WASHINGTON – Almost 50 groups representing clients as varied as oil companies and American Jews have stepped up their Washington spending as the proposed Keystone XL oil pipeline proves to be a bonanza for lobbyists.
The American Petroleum Institute, an oil industry trade group, increased its lobbying spending on all issues, including Keystone, to $2.1 million in the first three months of the year from $1.8 million during the same period a year earlier, Senate records show. The American Jewish Committee lobbying costs rose to $40,000 from $30,000.
They are among 48 groups that disclosed in filings last week that they were lobbying on Calgary-based TransCanada Corp.’s proposed $5.3 billion pipeline, which would bring oil derived from tar sands in Alberta to the U.S. Gulf Coast.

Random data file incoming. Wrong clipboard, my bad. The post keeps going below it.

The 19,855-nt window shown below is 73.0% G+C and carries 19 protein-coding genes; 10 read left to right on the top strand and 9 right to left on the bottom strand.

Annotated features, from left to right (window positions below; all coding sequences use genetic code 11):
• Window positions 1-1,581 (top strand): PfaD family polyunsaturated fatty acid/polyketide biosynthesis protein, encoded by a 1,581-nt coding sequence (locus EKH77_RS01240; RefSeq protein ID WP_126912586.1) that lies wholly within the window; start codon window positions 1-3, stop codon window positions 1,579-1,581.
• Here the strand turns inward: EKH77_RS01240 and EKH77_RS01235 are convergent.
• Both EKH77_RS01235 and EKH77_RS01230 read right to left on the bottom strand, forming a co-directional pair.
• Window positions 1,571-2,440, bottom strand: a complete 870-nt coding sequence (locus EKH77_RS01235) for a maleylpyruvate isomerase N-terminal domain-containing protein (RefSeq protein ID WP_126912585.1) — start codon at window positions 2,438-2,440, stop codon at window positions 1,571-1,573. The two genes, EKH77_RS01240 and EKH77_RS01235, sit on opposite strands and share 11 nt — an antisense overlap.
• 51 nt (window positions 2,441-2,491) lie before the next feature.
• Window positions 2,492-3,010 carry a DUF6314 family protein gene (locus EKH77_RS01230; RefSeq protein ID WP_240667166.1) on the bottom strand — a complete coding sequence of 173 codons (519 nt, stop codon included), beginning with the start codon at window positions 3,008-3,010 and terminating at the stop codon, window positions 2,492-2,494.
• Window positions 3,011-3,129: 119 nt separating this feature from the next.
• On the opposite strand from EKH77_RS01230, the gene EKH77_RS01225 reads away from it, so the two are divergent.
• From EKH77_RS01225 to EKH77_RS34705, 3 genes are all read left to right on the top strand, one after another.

Others include construction equipment manufacturers such as Deere & Co., labor unions such as the Laborers International Union of North America, and environmental groups such as the League of Conservation Voters – and the government of Canada.
Because it’s such a high-profile issue and it has such symbolism, it’s become a full-employment program for K Street, said Bill Allison, editorial director at the Sunlight Foundation, a Washington-based watchdog. Many lobbyists have offices on K Street in the District of Columbia.